### Example: Setting Up a Linear Equation to Solve a Real-World Application

There are two cell phone companies that offer different packages. Company A charges a monthly service fee of $34 plus $.05/min talk-time. Company B charges a monthly service fee of $40 plus $.04/min talk-time.

- Write a linear equation that models the packages offered by both companies.
- If the average number of minutes used each month is 1,160, which company offers the better plan?
- If the average number of minutes used each month is 420, which company offers the better plan?
- How many minutes of talk-time would yield equal monthly statements from both companies?

### Try It

Find a linear equation to model this real-world application: It costs ABC electronics company $2.50 per unit to produce a part used in a popular brand of desktop computers. The company has monthly operating expenses of $350 for utilities and $3,300 for salaries. What are the company’s monthly expenses?

## Using Formulas to Solve Problems

Many applications are solved using known formulas. The problem is stated, a formula is identified, the known quantities are substituted into the formula, the equation is solved for the unknown, and the problem’s question is answered. Typically, these problems involve two equations representing two trips, two investments, two areas, and so on. Examples of formulas include the **area** of a rectangular region, [latex]A=LW[/latex]; the **perimeter** of a rectangle, [latex]P=2L+2W[/latex]; and the **volume** of a rectangular solid, [latex]V=LWH[/latex]. When there are two unknowns, we find a way to write one in terms of the other because we can solve for only one variable at a time.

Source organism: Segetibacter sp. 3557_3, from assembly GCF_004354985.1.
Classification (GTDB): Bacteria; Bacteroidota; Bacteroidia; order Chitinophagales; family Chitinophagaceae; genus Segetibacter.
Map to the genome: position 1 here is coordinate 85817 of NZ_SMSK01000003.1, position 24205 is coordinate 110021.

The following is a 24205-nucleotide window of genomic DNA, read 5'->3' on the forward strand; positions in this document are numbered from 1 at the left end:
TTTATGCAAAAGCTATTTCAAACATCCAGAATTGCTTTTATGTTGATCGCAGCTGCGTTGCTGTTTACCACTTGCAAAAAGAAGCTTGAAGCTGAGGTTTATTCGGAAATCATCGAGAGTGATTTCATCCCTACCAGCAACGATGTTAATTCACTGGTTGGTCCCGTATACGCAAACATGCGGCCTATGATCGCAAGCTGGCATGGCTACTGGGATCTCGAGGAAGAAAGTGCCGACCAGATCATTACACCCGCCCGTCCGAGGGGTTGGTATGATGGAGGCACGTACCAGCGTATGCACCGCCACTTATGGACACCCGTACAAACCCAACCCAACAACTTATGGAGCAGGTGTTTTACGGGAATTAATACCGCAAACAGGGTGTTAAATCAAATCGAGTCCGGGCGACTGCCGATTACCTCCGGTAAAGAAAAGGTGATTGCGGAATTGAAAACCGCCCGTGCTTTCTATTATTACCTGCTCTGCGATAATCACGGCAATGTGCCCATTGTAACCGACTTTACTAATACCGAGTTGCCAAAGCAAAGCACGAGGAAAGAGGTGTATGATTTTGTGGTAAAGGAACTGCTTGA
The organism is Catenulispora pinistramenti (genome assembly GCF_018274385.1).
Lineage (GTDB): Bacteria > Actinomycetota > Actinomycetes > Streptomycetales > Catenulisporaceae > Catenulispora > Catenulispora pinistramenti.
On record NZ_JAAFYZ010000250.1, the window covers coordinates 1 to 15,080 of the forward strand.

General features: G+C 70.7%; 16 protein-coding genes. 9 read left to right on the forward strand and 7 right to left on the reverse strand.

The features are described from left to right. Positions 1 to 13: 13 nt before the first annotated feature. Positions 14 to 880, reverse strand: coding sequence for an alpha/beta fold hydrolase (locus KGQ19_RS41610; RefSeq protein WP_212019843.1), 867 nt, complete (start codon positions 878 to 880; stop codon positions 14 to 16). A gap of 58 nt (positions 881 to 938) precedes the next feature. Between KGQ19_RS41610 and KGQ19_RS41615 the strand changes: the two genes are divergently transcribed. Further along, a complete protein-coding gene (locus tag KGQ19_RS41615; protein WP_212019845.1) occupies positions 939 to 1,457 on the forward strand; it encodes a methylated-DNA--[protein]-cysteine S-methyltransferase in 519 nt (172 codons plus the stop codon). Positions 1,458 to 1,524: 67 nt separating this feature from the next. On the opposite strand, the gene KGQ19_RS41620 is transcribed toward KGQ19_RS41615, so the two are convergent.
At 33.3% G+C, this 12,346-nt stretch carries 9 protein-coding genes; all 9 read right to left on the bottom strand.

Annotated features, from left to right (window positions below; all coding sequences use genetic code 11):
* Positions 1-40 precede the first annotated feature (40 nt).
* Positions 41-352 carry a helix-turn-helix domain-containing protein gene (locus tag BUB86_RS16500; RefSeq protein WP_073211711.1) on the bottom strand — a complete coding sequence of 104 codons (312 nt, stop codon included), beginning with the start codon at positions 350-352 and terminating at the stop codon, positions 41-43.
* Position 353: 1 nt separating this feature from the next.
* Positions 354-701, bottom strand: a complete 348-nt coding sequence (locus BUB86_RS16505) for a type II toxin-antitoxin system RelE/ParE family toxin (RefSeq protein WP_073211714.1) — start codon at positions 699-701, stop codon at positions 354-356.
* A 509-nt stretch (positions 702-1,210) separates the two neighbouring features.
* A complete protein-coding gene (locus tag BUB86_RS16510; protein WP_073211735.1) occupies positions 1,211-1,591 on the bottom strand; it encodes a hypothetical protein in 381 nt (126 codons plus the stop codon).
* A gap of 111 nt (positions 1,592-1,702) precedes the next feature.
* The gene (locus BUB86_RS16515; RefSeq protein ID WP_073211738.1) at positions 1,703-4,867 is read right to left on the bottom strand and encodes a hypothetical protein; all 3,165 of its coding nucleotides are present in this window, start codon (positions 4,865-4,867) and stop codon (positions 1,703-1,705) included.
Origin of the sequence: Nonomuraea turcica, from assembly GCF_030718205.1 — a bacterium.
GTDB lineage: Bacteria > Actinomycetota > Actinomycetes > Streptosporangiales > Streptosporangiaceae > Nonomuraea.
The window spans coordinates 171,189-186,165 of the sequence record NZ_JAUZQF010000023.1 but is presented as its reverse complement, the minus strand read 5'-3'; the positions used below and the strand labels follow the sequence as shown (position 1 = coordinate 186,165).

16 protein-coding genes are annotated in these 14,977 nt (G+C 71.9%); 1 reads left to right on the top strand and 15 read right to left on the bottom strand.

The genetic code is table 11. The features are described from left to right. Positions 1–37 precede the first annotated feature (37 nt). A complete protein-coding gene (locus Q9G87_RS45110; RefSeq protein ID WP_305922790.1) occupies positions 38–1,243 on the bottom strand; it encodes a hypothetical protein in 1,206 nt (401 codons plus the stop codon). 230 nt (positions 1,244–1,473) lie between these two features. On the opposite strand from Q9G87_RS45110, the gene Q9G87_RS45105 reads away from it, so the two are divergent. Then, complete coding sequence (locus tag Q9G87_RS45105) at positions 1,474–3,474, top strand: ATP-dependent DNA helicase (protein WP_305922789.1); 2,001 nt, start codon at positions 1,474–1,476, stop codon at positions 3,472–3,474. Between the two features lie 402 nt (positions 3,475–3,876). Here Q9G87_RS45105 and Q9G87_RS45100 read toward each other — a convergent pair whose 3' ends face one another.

### Example: Solving an Application Using a Formula

It takes Andrew 30 minutes to drive to work in the morning. He drives home using the same route, but it takes 10 minutes longer, and he averages 10 mi/h less than in the morning. How far does Andrew drive to work?

### Try It